Three years ago (almost to the date) my oldest daughter Sara, then 11, was diagnosed with Hodgkin’s Lymphoma. A big, unknown and scary door was suddenly open, but we were lucky: she lost her hair without much trauma, responded fairly well to the treatment, and most of all, she is now cancer free.

sara-a

Not all the kids are as blessed. Most have treatments that last for months, if not years, and even though there has been great progress made and the survival rate is pretty high, not all the kids make it. Additionally, the short and long term side effects from the treatments can be brutal (We don’t know for sure what’s in for our daughter…)
The thing is, I stepped unwillingly into a world I wish didn’t exist, but where I now choose to stay to help as much as possible (mostly with my camera in hands). The local chapter of ACCO (of the Inland Northwest – ACCOIN), was of great assistance to my family while Sara was in treatment, giving her gifts and helping us with the financial and emotional burdens (and now includes some of my dearest friends). ACCOIN throws parties for the kids, in and out of treatment, twice a year, and the first one my family attended in December, 2010 was life changing. It was beautiful and very moving. Then I did what I do best: I took pictures. Sierra, Gregory, Morgan, Gabby, and so, so many others who have all been such precious teachers to me through their courage, their wisdom and their strength (their parents are pretty awesome, too…).
Then came Marleigh. Marleigh’s mom was approached by ACCOIN a few months ago and asked if she would be interested in having her daughter be the featured child in a book that will be published nation-wide by ACCO (It is destined to help small children newly diagnosed with cancer: through pictures and words, they get an idea of what’s to come, and the familiarity lessens the fear). At that time, Marleigh was in remission, a good news sadly short-lived. We still managed to do the pictures for the book (this four-year-old, beautiful girl was truly amazing through all of it!) and Marleigh is now in Seattle, waiting to start a new chemo on June 8th, and scheduled to receive a bone marrow transplant on June 14th (you can follow her progress on Facebook).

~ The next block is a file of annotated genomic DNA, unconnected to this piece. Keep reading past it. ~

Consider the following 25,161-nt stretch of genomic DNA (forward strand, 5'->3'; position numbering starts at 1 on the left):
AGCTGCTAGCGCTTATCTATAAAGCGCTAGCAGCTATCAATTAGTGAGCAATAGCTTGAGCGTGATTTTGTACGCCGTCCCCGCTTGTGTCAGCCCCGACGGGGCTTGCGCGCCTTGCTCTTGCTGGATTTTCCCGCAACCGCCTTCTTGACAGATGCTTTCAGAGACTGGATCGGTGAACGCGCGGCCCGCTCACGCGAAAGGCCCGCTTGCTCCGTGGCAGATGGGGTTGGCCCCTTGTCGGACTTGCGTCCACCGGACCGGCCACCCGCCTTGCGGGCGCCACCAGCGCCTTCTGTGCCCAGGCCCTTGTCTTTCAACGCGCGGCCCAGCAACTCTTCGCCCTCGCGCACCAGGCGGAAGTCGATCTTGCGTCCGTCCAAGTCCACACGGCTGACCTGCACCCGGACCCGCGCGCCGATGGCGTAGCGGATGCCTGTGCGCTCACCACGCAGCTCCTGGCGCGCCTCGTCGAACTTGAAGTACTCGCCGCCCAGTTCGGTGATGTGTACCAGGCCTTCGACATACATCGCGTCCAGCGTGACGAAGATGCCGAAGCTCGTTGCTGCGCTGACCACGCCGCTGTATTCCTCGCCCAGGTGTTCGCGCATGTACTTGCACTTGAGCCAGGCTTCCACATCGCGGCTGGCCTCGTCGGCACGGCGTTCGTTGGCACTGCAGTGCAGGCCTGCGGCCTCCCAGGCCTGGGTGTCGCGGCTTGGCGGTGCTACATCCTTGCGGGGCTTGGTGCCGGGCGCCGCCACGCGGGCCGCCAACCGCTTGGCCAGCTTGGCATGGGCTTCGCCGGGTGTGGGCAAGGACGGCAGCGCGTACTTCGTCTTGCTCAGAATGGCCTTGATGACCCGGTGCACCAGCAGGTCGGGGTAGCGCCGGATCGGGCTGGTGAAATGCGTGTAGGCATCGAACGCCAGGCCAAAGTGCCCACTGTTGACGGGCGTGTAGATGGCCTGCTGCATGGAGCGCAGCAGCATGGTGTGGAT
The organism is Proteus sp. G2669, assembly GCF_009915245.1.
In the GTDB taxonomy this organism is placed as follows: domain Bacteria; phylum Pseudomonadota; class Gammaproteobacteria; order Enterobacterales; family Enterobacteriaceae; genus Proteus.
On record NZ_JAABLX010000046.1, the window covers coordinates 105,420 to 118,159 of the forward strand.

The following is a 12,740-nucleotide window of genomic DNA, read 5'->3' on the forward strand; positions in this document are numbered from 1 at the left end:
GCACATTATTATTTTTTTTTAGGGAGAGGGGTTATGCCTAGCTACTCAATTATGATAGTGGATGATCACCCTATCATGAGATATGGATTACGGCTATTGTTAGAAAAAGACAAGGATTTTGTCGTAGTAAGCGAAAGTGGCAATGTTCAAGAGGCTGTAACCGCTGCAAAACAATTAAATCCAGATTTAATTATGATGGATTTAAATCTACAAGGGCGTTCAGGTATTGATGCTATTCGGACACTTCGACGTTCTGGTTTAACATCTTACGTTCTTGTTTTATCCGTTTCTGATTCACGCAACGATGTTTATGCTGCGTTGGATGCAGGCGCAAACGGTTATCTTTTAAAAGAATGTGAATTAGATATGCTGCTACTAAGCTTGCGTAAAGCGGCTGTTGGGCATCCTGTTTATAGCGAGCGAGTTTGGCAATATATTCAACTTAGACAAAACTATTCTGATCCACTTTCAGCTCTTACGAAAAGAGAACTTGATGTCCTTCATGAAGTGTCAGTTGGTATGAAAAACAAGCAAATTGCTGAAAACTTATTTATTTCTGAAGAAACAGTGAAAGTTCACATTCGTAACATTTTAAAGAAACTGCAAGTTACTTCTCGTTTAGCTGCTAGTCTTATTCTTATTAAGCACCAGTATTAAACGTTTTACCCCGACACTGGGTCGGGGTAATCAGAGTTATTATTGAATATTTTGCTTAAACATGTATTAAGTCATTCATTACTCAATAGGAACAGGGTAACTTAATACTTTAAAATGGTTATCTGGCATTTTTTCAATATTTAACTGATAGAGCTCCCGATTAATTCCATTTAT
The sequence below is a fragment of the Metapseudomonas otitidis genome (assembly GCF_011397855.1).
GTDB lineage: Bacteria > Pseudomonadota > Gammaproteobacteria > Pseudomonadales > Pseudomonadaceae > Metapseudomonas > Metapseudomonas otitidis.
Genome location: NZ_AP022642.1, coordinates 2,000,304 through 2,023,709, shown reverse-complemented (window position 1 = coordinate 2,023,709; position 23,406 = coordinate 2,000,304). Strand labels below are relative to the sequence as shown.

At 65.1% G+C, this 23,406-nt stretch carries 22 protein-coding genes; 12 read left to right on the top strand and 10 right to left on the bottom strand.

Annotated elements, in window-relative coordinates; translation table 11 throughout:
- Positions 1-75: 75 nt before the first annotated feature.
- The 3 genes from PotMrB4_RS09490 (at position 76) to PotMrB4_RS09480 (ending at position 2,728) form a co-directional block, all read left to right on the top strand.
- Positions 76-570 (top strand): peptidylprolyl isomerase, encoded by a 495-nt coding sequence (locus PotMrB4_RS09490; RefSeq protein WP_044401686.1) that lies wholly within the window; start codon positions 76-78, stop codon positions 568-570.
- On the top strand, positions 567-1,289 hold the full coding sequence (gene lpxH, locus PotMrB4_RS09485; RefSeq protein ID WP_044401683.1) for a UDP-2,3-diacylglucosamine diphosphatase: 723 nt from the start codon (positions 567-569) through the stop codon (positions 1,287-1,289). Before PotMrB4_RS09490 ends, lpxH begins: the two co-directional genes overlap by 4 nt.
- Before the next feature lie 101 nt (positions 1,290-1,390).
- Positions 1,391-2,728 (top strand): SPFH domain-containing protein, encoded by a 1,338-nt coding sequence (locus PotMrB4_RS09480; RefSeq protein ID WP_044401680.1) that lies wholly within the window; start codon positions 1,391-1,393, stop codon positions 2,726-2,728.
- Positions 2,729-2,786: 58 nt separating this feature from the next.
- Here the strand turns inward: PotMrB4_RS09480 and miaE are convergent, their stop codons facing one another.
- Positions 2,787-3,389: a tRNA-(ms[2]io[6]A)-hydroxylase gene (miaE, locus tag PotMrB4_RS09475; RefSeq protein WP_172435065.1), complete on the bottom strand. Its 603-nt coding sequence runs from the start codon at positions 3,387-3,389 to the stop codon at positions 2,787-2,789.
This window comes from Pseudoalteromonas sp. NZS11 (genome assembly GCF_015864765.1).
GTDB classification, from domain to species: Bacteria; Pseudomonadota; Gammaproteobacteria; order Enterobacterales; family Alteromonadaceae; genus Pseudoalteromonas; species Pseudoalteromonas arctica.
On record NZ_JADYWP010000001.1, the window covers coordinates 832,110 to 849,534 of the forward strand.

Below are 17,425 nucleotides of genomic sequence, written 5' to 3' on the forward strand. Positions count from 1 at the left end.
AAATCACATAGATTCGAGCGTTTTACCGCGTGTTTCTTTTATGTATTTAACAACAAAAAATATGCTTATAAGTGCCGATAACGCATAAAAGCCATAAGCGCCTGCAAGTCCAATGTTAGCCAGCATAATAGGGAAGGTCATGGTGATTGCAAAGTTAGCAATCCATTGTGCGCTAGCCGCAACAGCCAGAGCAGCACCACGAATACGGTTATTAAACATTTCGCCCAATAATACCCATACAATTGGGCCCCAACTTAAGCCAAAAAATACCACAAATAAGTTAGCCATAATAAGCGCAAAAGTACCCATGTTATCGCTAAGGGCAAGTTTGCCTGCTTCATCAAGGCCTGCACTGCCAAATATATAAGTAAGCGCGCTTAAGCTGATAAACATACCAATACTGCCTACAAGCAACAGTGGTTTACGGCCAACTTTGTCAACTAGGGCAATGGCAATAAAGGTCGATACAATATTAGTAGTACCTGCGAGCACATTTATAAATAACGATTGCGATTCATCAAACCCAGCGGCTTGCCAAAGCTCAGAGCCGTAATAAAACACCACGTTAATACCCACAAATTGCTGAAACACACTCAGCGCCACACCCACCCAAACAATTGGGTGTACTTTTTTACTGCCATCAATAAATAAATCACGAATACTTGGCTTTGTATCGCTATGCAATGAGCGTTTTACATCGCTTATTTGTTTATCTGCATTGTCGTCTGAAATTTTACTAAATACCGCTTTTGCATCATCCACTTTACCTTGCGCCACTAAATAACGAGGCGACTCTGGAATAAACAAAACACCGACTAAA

M

I will never understand why kids get cancer, why they have to suffer so much, but I have come to embrace the idea that when they do, they touch and bring people together in a truly unique and amazing way. Mary Anne, Patty, Ruth, Amber, Liz, Becca and Marleigh, thank you for being in my life.

IMG_2274
ps: Childhood cancer awareness is still pretty low. Research always needs more funding, not just to find a cure, but to also make the side effects from chemo and radiation more humane; in addition, parents and siblings need all the support and the love they can get (to that end, here is the link to an article I read not long ago, that has some very good advice: Dana Farber).
If you want to help, ACCO and ACCOIN are a very good start (just follow the links).

 

Welcome!

All the marketing tutorials I watch or read tell me I need to be consistent with my blog posts… I tried in the past, and failed miserably. So I won’t promise anything. Maybe once a week, or once a month (that might be a little more realistic!) or more often if I have something I can’t wait to share. I’ll talk mostly about photography and will give you a glimpse of the behind-the-scenes; It may be a high school senior, a beautiful home, an intimate portrait, or a child fighting for his/her life. I may want to share thoughts from events that happen in my life, too, or reactions I get from reading someone else’s blog. This might also be a good venue for me to answer questions you may have, so don’t be shy.

Regardless, welcome into my world!